Weather and holiday pressures challenged continuity of operations at 1-800-Flowers
Last week, we discussed how the winter weather continues to challenge millions of Americans all over the eastern seaboard, but for 1-800-Flowers, it was a struggle to meet demand for Valentine's Day deliveries.
The Long Island, New York-based business was crippled by the wintry mix that prompted many airports to cancel flights and made it even more difficult for truck drivers to deliver bouquets and vases of flowers to men and women celebrating Valentine's Day, according to Entrepreneur Magazine. The Hallmark holiday may be over, but customers are still displeased by 1-800-Flowers's sub-par arrangements and lack of business continuity planning.
Customers also took their problems to social media, taking photographs of bouquets that had damaged or wilted flowers. Although 1-800-Flowers was not the only business that heard complaints from Americans who relied on its services for this holiday, CNN Money reported that 1-800-Flowers had more negative feedback than its competitors.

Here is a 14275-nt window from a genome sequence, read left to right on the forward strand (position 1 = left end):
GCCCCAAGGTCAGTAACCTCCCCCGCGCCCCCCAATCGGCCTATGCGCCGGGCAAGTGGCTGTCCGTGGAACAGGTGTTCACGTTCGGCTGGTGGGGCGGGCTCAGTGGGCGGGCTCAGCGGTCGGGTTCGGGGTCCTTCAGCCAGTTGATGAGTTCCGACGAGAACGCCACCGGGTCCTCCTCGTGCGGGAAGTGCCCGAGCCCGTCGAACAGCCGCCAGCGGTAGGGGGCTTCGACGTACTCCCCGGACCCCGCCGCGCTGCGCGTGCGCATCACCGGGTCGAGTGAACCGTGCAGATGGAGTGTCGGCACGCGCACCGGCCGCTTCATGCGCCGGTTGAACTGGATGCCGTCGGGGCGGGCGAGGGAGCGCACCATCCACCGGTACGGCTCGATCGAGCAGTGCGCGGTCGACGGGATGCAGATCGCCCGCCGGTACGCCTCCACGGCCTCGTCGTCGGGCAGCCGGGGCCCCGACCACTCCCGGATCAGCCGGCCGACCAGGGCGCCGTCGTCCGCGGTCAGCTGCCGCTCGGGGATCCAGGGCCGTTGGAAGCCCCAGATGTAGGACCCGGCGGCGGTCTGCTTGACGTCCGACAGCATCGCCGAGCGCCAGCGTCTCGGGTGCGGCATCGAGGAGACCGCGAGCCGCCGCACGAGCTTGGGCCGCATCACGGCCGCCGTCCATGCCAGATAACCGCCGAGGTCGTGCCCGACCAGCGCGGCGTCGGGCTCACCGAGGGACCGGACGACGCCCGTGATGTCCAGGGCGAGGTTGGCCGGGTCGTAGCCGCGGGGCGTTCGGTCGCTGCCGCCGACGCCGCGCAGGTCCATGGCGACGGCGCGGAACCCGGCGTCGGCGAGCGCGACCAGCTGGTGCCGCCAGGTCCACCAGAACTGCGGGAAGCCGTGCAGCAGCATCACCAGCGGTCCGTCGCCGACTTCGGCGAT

Due to the influx of phone calls, the automated line would abruptly end calls for customers who were on hold. One customer, Vy Nguyen of South Carolina said she was unable to get in contact with the business, much less get a refund until she went to social media.
"It's been a very frustrating experience," Nguyen told the news source. "We tried to do something nice for my Mom and she ended up with no flowers on Valentine's Day and she was very upset as she should be."
Even though 1-800-Flowers said they would send a complementary arrangement to this customer, she added that she doesn't plan on going back to 1-800-Flowers. The damage to 1-800-Flowers's reputation is done, but other business owners can use this situation as an example of how to do better.
Business continuity consultants can help companies identify alternative plans for these type of scenarios. Instead of reeling from a long-term business continuity loss, staff members will only have to bounce back from a few days of lower-than-expected revenue.